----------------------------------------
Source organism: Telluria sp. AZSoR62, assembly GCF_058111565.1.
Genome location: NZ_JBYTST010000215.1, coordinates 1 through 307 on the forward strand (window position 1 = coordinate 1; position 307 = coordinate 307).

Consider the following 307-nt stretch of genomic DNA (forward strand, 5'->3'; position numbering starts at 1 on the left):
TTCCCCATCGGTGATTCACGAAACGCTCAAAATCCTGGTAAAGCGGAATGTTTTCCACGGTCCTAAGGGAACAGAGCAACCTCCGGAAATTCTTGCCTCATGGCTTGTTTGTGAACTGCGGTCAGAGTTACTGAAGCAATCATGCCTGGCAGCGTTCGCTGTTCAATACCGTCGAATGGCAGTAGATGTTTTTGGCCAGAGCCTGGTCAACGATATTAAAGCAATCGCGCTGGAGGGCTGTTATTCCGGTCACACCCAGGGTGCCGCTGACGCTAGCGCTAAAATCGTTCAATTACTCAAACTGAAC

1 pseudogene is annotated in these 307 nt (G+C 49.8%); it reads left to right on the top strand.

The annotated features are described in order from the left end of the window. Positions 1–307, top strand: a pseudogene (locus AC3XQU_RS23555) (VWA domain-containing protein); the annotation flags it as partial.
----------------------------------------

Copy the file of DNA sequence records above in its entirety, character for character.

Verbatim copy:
Source organism: Telluria sp. AZSoR62, assembly GCF_058111565.1.
Genome location: NZ_JBYTST010000215.1, coordinates 1 through 307 on the forward strand (window position 1 = coordinate 1; position 307 = coordinate 307).

Consider the following 307-nt stretch of genomic DNA (forward strand, 5'->3'; position numbering starts at 1 on the left):
TTCCCCATCGGTGATTCACGAAACGCTCAAAATCCTGGTAAAGCGGAATGTTTTCCACGGTCCTAAGGGAACAGAGCAACCTCCGGAAATTCTTGCCTCATGGCTTGTTTGTGAACTGCGGTCAGAGTTACTGAAGCAATCATGCCTGGCAGCGTTCGCTGTTCAATACCGTCGAATGGCAGTAGATGTTTTTGGCCAGAGCCTGGTCAACGATATTAAAGCAATCGCGCTGGAGGGCTGTTATTCCGGTCACACCCAGGGTGCCGCTGACGCTAGCGCTAAAATCGTTCAATTACTCAAACTGAAC

1 pseudogene is annotated in these 307 nt (G+C 49.8%); it reads left to right on the top strand.

The annotated features are described in order from the left end of the window. Positions 1–307, top strand: a pseudogene (locus AC3XQU_RS23555) (VWA domain-containing protein); the annotation flags it as partial.